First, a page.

Thursday, 8 August 2013

"Things will get nasty in Anzac Parade, Forever."

Thirty years ago Laurie Brereton announced a design for the Eastern Distributor that would have narrowed Flinders Street to one lane each way north of Albion Street, forcing all traffic from Oxford Street into the lane used by buses to the South Eastern Suburbs. I was able to access traffic flow data in the University of Sydney Engineering Library which showed that this would create congestion that would cripple bus services to the South Eastern Suburbs. Brereton appointed an expert panel that came up with the current design of the Eastern Distributor.

Now O'Farrell is going to reduce an entire section of a crucial arterial road to one lane each-way. It is beyond belief.

Thirty years ago the vehicle flow data was published in books that were too large to stand up on the shelves and were stacked up in quite a high pile. Now they are posted on line in very large MS Word documents on the Transport for NSW web site. You can use this link

The data was published every second year until 1993, then every third year until 2005, then unfortunately, zilch. The files of interest for Sydney roads are k5syaadt.xls which gives the weekly traffic flow data on surveys from 1989 to 2005, k5sya a Word doc with 215 pages that has data for monitor stations on main roads and k5sy4 a Word doc with 786 pages that has data for stations on other  roads. The monitor station we are most interested in is the station no. 12.012 an Anzac Parade north of Day Avenue. This is in file k5sya on page 30. This is the site of the tram-stop between NIDA and the University of NSW that forces all traffic not headed for Circular Quay into the one bus lane and establishes the business model for the privately-operated tramway. I have copied this page to Google docs, click here.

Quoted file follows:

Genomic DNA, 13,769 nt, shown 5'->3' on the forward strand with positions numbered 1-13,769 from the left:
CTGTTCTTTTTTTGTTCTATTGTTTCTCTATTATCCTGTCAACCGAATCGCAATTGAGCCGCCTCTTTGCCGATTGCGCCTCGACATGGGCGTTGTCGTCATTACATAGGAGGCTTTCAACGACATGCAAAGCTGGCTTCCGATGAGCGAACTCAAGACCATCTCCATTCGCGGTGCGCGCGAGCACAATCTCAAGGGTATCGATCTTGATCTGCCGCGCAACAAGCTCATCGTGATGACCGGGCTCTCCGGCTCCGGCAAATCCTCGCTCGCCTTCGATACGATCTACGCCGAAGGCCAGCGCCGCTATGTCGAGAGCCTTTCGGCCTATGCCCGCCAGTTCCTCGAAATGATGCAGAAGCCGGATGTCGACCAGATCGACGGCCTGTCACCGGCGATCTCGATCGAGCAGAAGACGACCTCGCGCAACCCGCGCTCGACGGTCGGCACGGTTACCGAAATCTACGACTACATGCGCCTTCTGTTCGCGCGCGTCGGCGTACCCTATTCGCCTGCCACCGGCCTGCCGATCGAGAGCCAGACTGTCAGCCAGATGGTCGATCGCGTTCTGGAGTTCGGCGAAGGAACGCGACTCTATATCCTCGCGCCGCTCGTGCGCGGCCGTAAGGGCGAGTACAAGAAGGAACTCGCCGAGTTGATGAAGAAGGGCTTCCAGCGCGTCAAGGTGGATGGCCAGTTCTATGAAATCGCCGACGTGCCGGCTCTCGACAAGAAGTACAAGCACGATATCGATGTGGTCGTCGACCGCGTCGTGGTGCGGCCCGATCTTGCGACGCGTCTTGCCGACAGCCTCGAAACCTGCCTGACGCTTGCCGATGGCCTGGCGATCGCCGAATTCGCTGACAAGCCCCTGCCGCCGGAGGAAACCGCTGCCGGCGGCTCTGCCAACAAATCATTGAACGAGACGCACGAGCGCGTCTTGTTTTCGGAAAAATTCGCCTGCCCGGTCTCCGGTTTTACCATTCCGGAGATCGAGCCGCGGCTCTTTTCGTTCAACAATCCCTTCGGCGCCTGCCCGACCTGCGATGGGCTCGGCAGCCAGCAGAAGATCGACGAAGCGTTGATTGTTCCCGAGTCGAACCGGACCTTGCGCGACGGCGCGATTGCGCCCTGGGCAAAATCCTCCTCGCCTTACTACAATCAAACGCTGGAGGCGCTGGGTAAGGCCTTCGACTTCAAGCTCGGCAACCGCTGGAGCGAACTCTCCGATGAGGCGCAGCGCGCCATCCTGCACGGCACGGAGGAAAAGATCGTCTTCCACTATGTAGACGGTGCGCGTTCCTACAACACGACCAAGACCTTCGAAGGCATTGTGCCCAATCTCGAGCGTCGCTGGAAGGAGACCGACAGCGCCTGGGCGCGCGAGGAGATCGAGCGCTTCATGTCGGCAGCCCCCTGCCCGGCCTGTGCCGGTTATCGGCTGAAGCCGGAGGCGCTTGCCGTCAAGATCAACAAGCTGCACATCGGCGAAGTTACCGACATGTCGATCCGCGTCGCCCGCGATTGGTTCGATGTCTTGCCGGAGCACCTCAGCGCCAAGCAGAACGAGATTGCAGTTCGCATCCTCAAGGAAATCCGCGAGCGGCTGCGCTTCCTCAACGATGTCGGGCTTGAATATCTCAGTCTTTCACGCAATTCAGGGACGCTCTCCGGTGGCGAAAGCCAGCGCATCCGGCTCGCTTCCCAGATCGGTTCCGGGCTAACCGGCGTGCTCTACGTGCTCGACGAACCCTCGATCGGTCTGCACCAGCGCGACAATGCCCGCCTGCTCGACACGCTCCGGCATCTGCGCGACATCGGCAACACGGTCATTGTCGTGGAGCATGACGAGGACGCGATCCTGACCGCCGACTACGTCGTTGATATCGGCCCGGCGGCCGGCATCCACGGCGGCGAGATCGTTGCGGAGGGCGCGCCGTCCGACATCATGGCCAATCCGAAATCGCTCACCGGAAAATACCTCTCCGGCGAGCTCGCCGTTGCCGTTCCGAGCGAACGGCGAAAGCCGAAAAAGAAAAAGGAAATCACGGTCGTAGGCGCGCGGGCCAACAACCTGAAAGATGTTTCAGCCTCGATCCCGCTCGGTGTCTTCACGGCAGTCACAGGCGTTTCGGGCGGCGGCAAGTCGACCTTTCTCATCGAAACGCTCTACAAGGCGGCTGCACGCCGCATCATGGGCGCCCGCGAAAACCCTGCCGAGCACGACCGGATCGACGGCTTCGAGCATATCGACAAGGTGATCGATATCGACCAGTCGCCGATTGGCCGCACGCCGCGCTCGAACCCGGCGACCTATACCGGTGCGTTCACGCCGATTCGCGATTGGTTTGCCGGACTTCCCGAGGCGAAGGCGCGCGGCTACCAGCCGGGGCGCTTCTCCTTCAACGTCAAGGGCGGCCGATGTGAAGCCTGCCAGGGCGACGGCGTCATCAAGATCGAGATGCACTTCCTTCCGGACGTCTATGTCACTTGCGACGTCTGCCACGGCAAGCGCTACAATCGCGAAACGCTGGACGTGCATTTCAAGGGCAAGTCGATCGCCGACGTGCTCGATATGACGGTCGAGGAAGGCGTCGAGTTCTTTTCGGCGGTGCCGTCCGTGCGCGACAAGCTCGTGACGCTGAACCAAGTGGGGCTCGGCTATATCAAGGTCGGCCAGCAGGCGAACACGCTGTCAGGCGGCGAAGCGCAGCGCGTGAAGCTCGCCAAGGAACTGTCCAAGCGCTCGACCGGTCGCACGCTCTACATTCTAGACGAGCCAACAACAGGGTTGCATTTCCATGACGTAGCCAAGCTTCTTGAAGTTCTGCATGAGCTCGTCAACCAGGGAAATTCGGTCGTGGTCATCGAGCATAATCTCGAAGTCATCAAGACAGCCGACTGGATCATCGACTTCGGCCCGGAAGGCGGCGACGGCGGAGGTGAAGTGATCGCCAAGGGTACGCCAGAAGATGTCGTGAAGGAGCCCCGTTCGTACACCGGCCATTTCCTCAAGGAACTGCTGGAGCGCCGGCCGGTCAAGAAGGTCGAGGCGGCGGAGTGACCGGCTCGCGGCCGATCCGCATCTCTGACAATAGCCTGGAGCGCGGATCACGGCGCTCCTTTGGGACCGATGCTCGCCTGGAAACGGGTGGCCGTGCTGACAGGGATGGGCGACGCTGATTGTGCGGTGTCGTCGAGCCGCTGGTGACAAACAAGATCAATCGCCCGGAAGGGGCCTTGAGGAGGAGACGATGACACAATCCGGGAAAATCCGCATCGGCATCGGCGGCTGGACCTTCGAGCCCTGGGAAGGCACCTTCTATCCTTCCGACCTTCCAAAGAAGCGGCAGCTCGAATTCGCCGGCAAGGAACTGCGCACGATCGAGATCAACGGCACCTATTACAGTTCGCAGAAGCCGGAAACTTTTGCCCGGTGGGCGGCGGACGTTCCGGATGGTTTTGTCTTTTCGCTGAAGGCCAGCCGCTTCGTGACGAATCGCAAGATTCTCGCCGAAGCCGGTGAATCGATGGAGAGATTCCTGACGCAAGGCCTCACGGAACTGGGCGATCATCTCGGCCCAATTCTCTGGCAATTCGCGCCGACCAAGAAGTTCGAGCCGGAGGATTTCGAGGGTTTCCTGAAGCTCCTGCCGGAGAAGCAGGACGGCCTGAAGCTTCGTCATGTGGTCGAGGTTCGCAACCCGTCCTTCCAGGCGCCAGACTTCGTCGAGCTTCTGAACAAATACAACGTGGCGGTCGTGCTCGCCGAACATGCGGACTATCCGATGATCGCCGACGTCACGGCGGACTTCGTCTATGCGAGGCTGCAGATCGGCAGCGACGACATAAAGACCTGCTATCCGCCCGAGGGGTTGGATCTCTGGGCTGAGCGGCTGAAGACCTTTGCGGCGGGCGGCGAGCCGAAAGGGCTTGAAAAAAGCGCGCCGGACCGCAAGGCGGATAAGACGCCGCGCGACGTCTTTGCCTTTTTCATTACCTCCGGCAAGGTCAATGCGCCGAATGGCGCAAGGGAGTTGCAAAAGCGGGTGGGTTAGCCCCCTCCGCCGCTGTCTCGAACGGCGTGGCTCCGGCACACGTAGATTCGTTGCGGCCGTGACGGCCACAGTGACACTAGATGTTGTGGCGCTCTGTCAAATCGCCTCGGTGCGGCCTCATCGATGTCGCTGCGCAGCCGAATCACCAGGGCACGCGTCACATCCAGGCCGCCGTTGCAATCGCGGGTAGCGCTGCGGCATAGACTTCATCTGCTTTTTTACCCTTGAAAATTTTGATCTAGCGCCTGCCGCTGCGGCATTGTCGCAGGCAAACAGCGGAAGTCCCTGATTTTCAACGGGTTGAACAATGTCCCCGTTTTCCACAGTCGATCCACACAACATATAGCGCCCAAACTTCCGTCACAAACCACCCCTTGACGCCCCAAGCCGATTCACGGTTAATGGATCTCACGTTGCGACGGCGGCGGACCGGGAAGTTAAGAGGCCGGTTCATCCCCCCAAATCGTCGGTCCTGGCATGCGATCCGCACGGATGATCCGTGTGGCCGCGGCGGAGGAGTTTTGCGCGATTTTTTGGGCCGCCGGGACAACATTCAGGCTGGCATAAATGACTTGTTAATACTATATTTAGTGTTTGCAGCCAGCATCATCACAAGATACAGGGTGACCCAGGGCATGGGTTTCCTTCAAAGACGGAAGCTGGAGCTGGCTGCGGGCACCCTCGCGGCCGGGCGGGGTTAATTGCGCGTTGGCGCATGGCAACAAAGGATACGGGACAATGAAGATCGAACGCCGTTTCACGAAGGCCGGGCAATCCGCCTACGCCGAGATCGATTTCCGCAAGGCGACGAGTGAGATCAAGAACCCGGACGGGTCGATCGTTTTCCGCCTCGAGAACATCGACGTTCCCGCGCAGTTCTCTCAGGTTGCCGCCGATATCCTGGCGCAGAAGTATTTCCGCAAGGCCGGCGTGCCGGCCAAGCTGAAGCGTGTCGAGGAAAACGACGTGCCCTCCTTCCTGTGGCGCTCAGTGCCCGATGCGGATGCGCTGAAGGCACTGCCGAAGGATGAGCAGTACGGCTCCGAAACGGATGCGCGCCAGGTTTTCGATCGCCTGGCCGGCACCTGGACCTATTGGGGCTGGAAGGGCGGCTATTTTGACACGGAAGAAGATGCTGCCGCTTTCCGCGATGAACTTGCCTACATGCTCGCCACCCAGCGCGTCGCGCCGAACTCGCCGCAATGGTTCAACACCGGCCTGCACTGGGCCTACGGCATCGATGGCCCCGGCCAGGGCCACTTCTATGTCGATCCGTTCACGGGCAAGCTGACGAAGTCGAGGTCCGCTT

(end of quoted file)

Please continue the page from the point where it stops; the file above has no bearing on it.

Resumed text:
Street View of Day Ave intersection
The main parking area for the University of NSW is between NIDA and Day Avenue, accessible only from Day Avenue. The tram stop will be about where the bus is.

Traffic flow data is collected for one week at each monitor station during the survey year, using mainly pneumatic tubes taped to the lane surfaces. After a week the equipment is moved to another station. The week chosen for the survey would vary from year to year. The weekly flows for this monitor station are consistent in the surveys from 1989 to 2005. So the current traffic flows certainly would not be less than in 2005.

Transport for NSW are obsessed with morning peaks in traffic headed to the city. So we will discuss the data for the north-bound lanes on Tuesday. Traffic flow peaks at 1660 vehicles per hour from 8am to 9am, then tails off in the next hour, but stays above 1100 vph for the rest of the day. Vehicle flows increase again after 1pm reaching another high peak of 1504 vehicles per hour from 5 to 6 pm. One would need the recent figures and the traffic-light timings to prove that Anzac Parade will be gridlocked when reduced to one lane, and only the Roads and Traffic Authority has this data. If O'Farrell refuses to allow the RTA to do traffic flow modelling around the tram routes then we are pretty well stymied. "Freedom of information" requests can not access modelling that does not exist. O'Farrell is good.

However the vehicles per hour figures are so far in excess of the maximum flows that can be achieved in a one lane each way highway with hook turns that one hardly needs to do the calculations. Both carriageways of Anzac Parade will be paralysed, not just in the morning and afternoon peaks but for 12 to 13 hours per day during week days, and for long periods at the weekends.

"Things will get nasty in Anzac Parade."
 Not for a while, forever.

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